|Nine Martin 404s of Southern Airways at Atlanta Airport in 1972, being prepared for departure on the morning wave of flights|
|Role||Short/medium range airliner|
|Manufacturer||Glenn L. Martin Company|
|First flight||October 21, 1950 |
|Primary users||Eastern Air Lines|
Trans World Airlines
|Developed from||Martin 2-0-2|
The Martin 4-0-4 was an American pressurized passenger airliner built by the Glenn L. Martin Company. In addition to airline use initially in the United States, it was used by the United States Coast Guard and United States Navy as the RM-1G (later as the VC-3A).
When production of the earlier Martin 2-0-2 was stopped due to problems with wing structural failure the company decided to re-wing an improved version (which had already flown as the Martin 3-0-3). The new aircraft was the Martin 4-0-4. It had structural changes to the wings, pressurization and was lengthened slightly to take 40 passengers. Like the earlier 2-0-2, the 4-0-4 was a cantilever monoplane with a standard tail unit (cantilever tailplane and single vertical stabilizer). It had an airstair in the lower tail section for passenger boarding and disembarkation, retractable tricycle landing gear and was powered by two Pratt & Whitney R-2800-CB16 radial piston engines.
First deliveries in 1951 were made to Eastern Air Lines (EAL), which had ordered 60, and Trans World Airlines (TWA), which had ordered 40. The only other new aircraft from the production line were delivered to the United States Coast Guard which had ordered two as executive transports with the designation RM-1G later changed to RM-1 and then in 1962 to VC-3A. In 1969 they were transferred to the United States Navy and were withdrawn from use by 1970. A total of 103 aircraft were built at the Glenn L. Martin factory in Baltimore.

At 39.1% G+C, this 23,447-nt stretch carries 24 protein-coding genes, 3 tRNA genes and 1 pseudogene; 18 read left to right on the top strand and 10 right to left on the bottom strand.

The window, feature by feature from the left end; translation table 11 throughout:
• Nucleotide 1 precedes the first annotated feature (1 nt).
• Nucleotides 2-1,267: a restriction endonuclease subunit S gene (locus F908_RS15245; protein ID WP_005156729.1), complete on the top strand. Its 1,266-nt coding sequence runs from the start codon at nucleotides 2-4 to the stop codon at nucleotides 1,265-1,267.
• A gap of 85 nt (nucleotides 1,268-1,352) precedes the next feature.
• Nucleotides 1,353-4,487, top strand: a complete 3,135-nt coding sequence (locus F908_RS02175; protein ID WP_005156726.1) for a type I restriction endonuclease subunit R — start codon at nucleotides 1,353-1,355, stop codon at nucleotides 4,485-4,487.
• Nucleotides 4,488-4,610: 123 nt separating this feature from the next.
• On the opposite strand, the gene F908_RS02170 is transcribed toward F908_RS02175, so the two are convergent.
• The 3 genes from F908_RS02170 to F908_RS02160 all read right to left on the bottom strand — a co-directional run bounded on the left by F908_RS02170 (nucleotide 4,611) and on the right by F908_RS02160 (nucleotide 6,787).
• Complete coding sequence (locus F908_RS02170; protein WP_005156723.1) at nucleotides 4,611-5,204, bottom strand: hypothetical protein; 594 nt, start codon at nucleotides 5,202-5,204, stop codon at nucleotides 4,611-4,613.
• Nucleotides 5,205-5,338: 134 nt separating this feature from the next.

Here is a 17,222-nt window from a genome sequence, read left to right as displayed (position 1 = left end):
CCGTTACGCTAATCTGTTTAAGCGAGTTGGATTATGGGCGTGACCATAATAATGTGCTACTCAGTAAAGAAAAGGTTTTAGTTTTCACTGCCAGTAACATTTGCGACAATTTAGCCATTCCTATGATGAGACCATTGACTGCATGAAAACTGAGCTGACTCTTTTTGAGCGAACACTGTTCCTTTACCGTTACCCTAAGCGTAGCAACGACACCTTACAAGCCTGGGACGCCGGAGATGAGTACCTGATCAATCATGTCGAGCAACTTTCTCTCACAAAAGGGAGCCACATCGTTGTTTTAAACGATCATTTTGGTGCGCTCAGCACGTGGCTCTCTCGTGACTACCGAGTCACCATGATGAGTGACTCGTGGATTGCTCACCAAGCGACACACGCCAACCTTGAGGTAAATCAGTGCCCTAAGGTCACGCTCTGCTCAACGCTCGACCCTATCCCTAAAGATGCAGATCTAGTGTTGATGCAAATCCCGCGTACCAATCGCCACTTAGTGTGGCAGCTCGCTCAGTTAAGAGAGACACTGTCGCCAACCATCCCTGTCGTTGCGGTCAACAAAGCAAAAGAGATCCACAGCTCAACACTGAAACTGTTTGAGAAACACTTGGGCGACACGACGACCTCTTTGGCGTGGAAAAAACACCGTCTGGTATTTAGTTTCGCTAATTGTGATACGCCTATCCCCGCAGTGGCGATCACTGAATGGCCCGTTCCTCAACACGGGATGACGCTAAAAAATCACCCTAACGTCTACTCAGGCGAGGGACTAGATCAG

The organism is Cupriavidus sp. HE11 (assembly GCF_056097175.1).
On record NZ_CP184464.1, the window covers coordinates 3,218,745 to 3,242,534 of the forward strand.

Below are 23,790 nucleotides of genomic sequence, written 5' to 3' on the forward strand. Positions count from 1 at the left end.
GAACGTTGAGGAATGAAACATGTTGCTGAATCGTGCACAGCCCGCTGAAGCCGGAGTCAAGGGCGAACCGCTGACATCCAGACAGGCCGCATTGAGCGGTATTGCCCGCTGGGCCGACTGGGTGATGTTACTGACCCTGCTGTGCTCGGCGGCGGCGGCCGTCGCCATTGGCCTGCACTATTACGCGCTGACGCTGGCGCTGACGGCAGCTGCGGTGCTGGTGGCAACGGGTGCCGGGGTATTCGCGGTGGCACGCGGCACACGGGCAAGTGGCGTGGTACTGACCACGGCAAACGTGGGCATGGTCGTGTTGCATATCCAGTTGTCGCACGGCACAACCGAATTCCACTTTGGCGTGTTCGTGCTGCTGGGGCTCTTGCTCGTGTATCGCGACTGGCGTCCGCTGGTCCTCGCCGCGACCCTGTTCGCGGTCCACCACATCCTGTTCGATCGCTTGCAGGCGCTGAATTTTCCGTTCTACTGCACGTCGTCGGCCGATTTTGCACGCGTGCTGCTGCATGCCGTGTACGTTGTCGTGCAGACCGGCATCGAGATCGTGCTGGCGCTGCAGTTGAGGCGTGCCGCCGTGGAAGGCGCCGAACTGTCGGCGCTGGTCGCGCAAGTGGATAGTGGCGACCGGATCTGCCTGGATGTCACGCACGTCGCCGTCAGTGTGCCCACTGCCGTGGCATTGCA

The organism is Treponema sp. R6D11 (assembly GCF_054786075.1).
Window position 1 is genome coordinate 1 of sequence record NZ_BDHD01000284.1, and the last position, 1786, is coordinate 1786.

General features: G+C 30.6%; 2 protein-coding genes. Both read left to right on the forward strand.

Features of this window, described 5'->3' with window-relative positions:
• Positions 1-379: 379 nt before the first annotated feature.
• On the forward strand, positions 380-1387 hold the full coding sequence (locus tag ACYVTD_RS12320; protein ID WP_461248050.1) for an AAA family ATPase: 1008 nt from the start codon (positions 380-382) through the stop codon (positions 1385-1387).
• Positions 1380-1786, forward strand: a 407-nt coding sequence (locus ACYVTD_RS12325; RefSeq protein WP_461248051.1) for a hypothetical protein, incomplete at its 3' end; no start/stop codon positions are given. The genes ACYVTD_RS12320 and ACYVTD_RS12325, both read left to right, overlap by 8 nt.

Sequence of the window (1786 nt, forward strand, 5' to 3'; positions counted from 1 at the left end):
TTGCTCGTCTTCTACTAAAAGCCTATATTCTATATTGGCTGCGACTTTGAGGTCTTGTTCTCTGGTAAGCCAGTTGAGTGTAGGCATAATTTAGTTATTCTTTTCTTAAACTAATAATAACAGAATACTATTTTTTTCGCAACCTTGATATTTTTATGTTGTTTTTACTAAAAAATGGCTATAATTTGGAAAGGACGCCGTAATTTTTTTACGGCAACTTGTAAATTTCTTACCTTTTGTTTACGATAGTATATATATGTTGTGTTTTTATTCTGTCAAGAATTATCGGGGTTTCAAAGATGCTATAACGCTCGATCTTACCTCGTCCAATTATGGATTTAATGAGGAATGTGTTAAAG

TWA operated its 40 4-0-4s under the name "Skyliner" on scheduled services between 1 September 1950 and the last flight on 29 April 1961. EAL operated its 4-0-4s in the eastern USA using the class name "Silver Falcon". The first EAL schedule was flown on 5 January 1952 and retirement came in late 1962.
Later in their airline career, as they became displaced from the EAL and TWA fleets by turbine-powered aircraft, the 4-0-4s became popular with "second level" operators, known as "local service air carriers" in the U.S. as described and regulated by the federal Civil Aeronautics Board (CAB), with these airlines needing to replace their Douglas DC-3s. One of the last 'major' US airlines with a large fleet of piston-engined airliners was Southern Airways which operated 25 model 4-0-4s on a network of scheduled services from Atlanta in October 1961, all ex-Eastern Airlines aircraft. Southern Airways' last 4-0-4 service was flown on 30 April 1978 with the air carrier then replacing them with smaller Fairchild Swearingen Metroliner "Metro II" turboprops. This was the last piston-engine airliner flight of all the mainstream USA carriers. Martin 4-0-4s were also flown by Pacific Air Lines (which subsequently merged with Bonanza Air Lines and West Coast Airlines to form Air West, which was then renamed Hughes Airwest), Piedmont Airlines (which operated former TWA 4-0-4 airliners), Ozark Air Lines and Mohawk Airlines during the 1960s. Most of these planes were replaced in 1968 with Fairchild F-27 and/or Fairchild-Hiller FH-227B turboprop aircraft.
Following their retirement by the aforementioned local service air carriers, a number of 4-0-4s were then operated by several U.S. based commuter and regional airlines including Air South, Atlantic Southeast Airlines (ASA), Florida Airlines, Marco Island Airways, Provincetown-Boston Airlines (PBA) and Southeast Airlines. Martin 4-0-4s were also used in Air Florida Commuter feeder service when Air Florida was operating domestic and international scheduled passenger jet service during the 1970s and 1980s.
In February 2008 the last airworthy 4-0-4, an ex TWA aircraft, was ferried to the Planes of Fame Museum in Valle, Arizona.
♠ original operators
Data from Jane's All The World's Aircraft 1953–54